U.S. bonds prices were slightly higher on Wednesday, holding firm after a heavy sell-off on Tuesday with stronger-than-expected U.S. service sector data suggesting the world’s biggest economy may have weathered last month’s partial government shutdown better than feared.
Yields on benchmark 10-year Treasury notes ticked slightly to 2.6457 percent.
(Read More: Service sector expands more than expected in October: ISM)
Investors continue to try to guess when the U.S. Federal Reserve may look to moderate its bond-buying program, which has so far suppressed yields. With Tuesday’s data coming in above forecasts, interest rates pushed higher with the expectation that “tapering” could now come sooner than expected.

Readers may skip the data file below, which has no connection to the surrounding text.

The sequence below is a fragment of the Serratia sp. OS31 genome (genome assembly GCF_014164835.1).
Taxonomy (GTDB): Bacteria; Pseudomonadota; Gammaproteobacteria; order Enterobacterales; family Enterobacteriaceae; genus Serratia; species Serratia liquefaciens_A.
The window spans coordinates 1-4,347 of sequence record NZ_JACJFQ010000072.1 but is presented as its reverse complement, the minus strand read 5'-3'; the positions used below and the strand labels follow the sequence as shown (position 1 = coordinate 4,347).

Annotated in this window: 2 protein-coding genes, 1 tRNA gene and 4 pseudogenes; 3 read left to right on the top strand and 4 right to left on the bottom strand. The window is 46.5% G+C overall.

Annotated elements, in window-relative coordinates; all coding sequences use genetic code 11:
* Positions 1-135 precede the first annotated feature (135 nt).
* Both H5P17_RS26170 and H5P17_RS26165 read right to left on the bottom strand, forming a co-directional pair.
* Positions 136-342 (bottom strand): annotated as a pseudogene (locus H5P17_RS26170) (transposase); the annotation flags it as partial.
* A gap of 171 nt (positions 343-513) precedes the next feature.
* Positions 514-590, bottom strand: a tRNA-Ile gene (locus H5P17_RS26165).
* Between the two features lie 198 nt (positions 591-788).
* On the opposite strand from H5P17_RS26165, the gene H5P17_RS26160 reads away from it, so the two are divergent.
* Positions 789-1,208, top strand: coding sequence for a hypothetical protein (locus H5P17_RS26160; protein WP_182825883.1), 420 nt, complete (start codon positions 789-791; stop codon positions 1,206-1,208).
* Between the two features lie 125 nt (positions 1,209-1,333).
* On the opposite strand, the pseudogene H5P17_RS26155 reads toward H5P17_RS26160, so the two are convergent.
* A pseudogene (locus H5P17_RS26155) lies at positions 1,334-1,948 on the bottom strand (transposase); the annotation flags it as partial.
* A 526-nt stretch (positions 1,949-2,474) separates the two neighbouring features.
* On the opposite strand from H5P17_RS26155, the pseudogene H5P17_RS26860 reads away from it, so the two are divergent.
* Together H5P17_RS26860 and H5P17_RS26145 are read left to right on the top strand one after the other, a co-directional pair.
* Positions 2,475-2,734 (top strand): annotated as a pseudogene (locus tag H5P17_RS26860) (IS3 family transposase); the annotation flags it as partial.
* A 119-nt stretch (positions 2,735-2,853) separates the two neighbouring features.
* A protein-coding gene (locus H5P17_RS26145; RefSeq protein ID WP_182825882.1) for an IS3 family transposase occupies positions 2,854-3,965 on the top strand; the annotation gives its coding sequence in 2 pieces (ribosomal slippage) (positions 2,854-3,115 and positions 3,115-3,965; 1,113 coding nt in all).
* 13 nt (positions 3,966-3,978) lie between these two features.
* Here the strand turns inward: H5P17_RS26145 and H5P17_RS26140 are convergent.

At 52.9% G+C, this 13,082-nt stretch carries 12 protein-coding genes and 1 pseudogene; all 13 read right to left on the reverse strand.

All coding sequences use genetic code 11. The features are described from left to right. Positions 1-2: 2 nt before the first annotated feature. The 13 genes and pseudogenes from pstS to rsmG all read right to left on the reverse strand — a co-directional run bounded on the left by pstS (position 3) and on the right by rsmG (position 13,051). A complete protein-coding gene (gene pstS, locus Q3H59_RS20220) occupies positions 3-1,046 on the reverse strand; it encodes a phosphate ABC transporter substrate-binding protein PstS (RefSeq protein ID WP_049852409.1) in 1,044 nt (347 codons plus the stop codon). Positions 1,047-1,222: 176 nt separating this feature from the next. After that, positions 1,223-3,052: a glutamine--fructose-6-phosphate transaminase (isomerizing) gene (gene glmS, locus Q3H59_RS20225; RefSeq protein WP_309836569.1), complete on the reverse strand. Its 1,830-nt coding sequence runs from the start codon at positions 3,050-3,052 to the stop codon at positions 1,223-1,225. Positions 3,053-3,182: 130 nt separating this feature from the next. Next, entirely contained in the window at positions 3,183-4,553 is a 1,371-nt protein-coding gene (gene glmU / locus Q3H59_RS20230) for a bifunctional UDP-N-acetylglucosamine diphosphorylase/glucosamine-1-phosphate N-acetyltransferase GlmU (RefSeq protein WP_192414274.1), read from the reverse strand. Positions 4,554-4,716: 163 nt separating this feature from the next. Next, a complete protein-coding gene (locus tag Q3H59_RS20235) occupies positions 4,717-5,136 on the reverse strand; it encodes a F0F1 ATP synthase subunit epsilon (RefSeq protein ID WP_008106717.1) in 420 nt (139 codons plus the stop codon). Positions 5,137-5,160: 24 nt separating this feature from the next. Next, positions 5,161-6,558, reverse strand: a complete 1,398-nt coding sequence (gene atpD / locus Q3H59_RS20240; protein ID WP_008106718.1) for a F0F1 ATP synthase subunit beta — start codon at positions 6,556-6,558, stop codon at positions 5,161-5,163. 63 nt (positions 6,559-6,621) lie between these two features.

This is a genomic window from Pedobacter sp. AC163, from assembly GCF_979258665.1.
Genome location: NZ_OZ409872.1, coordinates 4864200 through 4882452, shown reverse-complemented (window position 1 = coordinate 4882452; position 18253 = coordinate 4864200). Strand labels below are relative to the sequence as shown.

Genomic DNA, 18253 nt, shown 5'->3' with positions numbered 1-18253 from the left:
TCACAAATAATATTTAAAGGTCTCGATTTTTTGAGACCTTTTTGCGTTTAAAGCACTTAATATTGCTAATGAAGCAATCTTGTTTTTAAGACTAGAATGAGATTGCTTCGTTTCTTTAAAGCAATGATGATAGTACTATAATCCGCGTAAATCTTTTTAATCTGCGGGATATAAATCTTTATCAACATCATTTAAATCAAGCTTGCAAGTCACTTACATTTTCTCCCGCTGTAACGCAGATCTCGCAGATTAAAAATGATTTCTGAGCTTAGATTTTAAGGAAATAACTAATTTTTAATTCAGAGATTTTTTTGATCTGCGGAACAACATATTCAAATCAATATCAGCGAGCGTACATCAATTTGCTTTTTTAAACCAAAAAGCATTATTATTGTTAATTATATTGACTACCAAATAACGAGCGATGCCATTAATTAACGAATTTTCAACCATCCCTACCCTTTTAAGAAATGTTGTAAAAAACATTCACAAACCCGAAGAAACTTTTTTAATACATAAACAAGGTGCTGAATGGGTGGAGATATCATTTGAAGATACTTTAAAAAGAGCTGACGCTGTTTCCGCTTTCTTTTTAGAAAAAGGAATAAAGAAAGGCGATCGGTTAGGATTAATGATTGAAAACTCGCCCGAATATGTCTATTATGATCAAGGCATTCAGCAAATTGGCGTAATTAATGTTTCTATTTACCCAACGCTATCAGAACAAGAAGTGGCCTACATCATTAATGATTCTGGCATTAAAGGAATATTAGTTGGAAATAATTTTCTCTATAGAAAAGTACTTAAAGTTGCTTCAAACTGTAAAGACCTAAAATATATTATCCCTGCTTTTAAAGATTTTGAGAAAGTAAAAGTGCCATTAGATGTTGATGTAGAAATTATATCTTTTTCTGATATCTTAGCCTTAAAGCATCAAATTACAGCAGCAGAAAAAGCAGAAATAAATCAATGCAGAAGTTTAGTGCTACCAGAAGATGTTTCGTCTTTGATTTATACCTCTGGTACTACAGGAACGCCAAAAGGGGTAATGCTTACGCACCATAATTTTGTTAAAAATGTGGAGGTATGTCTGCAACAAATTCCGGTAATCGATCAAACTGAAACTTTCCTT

The Institute of Supply Management non-manufacturing survey index rose to 55.4 in October from 54.4 in September. A reading above 50 in the index indicates an expansion in the U.S. service sector. Economists polled by Reuters expected a reading of 54.0
More data is due this week which could add to a growing picture of how the U.S. economy after the partial government shutdown. Third-quarter gross domestic product is due Thursday and non-farm payrolls data is due Friday.
U.S. bonds prices were slightly higher on Wednesday, holding firm after a heavy sell-off on Tuesday.